Men, like women, can develop breast cancer
Yes, it's true. Men just like women have breast tissue that can develop abnormal cancerous cells. However, the last several decades have led to significant advances in the treatment and detection of breast cancer. So, whether you are male or female, with early detection, breast cancer can be treatable and beatable.
Men get breast cancer at significantly lower rates than women. The American Cancer Center (ACS) estimates that 1,720 new cases of male breast cancer will be diagnosed in 2006 and of those, 27 percent are estimated to die from the disease, compared to 19 percent of women with breast cancer.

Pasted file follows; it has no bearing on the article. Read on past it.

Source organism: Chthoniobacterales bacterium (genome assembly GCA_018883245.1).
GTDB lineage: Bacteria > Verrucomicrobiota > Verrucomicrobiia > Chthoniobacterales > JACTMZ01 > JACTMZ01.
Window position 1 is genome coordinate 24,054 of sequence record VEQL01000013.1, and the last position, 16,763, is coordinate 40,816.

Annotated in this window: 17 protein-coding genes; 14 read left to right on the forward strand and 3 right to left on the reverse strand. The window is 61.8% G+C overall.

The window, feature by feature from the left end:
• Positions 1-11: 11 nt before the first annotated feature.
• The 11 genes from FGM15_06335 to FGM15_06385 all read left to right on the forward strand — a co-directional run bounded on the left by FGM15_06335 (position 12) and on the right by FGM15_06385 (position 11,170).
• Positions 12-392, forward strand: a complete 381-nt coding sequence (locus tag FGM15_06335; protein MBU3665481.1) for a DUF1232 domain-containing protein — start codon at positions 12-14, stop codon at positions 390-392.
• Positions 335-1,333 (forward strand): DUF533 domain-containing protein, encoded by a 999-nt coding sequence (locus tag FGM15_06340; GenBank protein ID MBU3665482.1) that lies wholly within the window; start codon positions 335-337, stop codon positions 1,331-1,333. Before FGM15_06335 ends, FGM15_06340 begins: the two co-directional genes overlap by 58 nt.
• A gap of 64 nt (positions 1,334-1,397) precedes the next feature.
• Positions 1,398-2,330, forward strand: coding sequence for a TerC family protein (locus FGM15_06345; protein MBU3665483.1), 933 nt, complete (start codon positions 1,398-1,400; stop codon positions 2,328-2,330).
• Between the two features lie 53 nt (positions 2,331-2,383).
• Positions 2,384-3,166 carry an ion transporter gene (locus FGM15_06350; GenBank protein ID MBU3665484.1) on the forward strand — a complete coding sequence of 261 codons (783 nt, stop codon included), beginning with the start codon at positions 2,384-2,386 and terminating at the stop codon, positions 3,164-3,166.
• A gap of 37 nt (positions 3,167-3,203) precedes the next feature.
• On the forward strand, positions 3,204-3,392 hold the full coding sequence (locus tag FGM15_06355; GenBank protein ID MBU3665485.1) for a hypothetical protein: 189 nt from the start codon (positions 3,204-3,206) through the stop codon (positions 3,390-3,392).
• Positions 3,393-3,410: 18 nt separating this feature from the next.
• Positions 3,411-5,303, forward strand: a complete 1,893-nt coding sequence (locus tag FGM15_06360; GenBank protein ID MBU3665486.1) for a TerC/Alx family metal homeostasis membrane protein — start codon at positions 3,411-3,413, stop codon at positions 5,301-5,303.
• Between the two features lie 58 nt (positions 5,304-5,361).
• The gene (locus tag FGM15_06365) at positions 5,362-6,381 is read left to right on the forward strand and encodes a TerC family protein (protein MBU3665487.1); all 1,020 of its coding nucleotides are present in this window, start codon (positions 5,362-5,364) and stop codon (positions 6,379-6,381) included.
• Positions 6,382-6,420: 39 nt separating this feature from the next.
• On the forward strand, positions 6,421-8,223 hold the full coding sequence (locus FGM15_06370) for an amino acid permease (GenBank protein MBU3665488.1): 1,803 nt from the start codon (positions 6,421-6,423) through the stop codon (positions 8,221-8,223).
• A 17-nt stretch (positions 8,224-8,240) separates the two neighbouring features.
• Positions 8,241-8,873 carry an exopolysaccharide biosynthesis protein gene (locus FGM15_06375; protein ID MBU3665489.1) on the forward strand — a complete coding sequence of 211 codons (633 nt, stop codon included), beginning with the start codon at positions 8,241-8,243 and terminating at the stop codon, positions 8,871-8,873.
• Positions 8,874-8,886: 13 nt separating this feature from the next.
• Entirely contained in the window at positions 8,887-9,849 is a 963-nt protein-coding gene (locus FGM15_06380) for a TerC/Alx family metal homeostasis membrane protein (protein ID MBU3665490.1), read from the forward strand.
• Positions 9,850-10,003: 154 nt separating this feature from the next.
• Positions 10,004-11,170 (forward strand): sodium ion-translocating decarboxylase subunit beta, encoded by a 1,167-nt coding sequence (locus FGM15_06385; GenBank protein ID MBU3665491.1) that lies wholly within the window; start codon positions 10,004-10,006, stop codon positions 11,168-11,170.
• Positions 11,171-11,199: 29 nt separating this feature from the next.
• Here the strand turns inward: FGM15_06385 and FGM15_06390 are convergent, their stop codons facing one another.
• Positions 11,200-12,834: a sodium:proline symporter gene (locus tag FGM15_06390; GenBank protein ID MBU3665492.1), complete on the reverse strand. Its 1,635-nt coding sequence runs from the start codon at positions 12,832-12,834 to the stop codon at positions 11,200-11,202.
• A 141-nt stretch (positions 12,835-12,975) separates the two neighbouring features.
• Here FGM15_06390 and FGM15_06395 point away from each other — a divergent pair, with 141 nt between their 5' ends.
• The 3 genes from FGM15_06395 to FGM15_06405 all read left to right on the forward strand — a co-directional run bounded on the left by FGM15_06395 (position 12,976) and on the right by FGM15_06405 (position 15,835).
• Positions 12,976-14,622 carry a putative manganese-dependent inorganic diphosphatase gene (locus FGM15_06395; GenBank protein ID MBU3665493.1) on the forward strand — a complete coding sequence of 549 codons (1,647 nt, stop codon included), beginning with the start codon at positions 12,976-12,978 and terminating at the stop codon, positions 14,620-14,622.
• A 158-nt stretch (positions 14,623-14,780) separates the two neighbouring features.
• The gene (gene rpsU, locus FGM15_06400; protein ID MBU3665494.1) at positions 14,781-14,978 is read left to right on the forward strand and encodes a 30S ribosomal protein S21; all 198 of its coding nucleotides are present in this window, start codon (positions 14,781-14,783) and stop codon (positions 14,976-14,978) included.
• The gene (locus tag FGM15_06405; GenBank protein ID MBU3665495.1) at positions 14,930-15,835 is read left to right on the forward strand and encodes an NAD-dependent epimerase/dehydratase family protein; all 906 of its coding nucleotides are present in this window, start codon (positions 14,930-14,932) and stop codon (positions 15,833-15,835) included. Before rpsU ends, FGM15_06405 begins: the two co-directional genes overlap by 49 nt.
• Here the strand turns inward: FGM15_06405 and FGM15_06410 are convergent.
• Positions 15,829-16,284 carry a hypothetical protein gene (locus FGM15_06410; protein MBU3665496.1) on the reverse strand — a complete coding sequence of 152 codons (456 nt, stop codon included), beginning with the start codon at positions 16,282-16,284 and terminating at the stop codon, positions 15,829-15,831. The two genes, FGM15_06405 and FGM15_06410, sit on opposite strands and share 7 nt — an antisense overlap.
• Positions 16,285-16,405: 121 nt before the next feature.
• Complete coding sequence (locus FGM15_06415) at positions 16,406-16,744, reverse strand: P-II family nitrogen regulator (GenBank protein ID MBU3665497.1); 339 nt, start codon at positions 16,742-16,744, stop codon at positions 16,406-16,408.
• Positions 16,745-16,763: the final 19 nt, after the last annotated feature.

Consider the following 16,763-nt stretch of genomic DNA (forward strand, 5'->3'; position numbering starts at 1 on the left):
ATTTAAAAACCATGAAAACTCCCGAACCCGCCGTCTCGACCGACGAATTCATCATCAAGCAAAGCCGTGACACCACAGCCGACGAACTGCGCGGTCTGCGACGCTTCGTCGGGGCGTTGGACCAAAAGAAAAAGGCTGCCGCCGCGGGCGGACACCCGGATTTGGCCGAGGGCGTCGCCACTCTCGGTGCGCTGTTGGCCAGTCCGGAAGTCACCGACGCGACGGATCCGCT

Male breast cancer may be less common than other male cancers, but the death rate is significantly higher for male breast cancer than for both prostate (9 percent) and testicular cancer (4 percent).
Lack of awareness about male breast cancer can be fatal – men with breast cancer often mistake visible lumps for other problems or ignore them until it is too late; embarrassment and social stigma can also contribute to later diagnosis. Cancer found at a later stage may be less likely to be effectively treated.
Male breast cancer is most common in men between the ages of 60 and 70.
According to the American Cancer Society, the number of breast cancer cases has been increasing in the last 20 years; this is due, in part, to earlier detection with increased use of mammography.
Please Note: For a free breast self exam guide please click here.
A Family Health Tree to help identify breast cancer in your family can be found here.